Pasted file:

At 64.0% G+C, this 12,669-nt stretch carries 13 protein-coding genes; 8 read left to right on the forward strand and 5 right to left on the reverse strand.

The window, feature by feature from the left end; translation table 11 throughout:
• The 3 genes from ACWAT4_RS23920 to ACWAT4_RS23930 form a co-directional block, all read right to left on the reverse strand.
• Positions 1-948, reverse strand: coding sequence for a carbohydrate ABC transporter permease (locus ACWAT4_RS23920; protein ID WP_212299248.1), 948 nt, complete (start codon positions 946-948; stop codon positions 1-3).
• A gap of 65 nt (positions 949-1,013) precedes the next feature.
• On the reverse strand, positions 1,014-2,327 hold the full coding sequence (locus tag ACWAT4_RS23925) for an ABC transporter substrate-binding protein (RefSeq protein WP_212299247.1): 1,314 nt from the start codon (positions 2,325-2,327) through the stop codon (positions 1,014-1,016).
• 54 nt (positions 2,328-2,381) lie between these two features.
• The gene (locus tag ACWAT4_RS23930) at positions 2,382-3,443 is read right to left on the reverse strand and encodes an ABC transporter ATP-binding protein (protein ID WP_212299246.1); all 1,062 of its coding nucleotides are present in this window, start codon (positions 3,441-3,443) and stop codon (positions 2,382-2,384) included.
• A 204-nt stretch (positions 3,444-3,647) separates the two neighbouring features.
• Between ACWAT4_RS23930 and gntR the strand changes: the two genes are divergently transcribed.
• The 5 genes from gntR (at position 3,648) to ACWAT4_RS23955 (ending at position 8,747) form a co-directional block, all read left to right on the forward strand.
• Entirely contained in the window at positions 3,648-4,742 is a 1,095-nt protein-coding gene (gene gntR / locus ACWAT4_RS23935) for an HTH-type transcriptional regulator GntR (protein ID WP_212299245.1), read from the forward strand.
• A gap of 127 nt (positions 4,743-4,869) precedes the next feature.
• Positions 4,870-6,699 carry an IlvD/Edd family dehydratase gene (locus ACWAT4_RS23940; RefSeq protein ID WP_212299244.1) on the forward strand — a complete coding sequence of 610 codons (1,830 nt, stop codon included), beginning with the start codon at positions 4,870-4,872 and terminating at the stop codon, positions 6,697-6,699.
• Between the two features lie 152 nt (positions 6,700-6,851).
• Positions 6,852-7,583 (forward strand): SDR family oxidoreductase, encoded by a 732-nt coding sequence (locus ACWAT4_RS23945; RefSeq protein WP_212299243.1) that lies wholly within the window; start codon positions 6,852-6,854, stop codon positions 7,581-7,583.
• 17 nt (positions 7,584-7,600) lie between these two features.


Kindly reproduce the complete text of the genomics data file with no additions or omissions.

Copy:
At 64.0% G+C, this 12,669-nt stretch carries 13 protein-coding genes; 8 read left to right on the forward strand and 5 right to left on the reverse strand.

The window, feature by feature from the left end; translation table 11 throughout:
• The 3 genes from ACWAT4_RS23920 to ACWAT4_RS23930 form a co-directional block, all read right to left on the reverse strand.
• Positions 1-948, reverse strand: coding sequence for a carbohydrate ABC transporter permease (locus ACWAT4_RS23920; protein ID WP_212299248.1), 948 nt, complete (start codon positions 946-948; stop codon positions 1-3).
• A gap of 65 nt (positions 949-1,013) precedes the next feature.
• On the reverse strand, positions 1,014-2,327 hold the full coding sequence (locus tag ACWAT4_RS23925) for an ABC transporter substrate-binding protein (RefSeq protein WP_212299247.1): 1,314 nt from the start codon (positions 2,325-2,327) through the stop codon (positions 1,014-1,016).
• 54 nt (positions 2,328-2,381) lie between these two features.
• The gene (locus tag ACWAT4_RS23930) at positions 2,382-3,443 is read right to left on the reverse strand and encodes an ABC transporter ATP-binding protein (protein ID WP_212299246.1); all 1,062 of its coding nucleotides are present in this window, start codon (positions 3,441-3,443) and stop codon (positions 2,382-2,384) included.
• A 204-nt stretch (positions 3,444-3,647) separates the two neighbouring features.
• Between ACWAT4_RS23930 and gntR the strand changes: the two genes are divergently transcribed.
• The 5 genes from gntR (at position 3,648) to ACWAT4_RS23955 (ending at position 8,747) form a co-directional block, all read left to right on the forward strand.
• Entirely contained in the window at positions 3,648-4,742 is a 1,095-nt protein-coding gene (gene gntR / locus ACWAT4_RS23935) for an HTH-type transcriptional regulator GntR (protein ID WP_212299245.1), read from the forward strand.
• A gap of 127 nt (positions 4,743-4,869) precedes the next feature.
• Positions 4,870-6,699 carry an IlvD/Edd family dehydratase gene (locus ACWAT4_RS23940; RefSeq protein ID WP_212299244.1) on the forward strand — a complete coding sequence of 610 codons (1,830 nt, stop codon included), beginning with the start codon at positions 4,870-4,872 and terminating at the stop codon, positions 6,697-6,699.
• Between the two features lie 152 nt (positions 6,700-6,851).
• Positions 6,852-7,583 (forward strand): SDR family oxidoreductase, encoded by a 732-nt coding sequence (locus ACWAT4_RS23945; RefSeq protein WP_212299243.1) that lies wholly within the window; start codon positions 6,852-6,854, stop codon positions 7,581-7,583.
• 17 nt (positions 7,584-7,600) lie between these two features.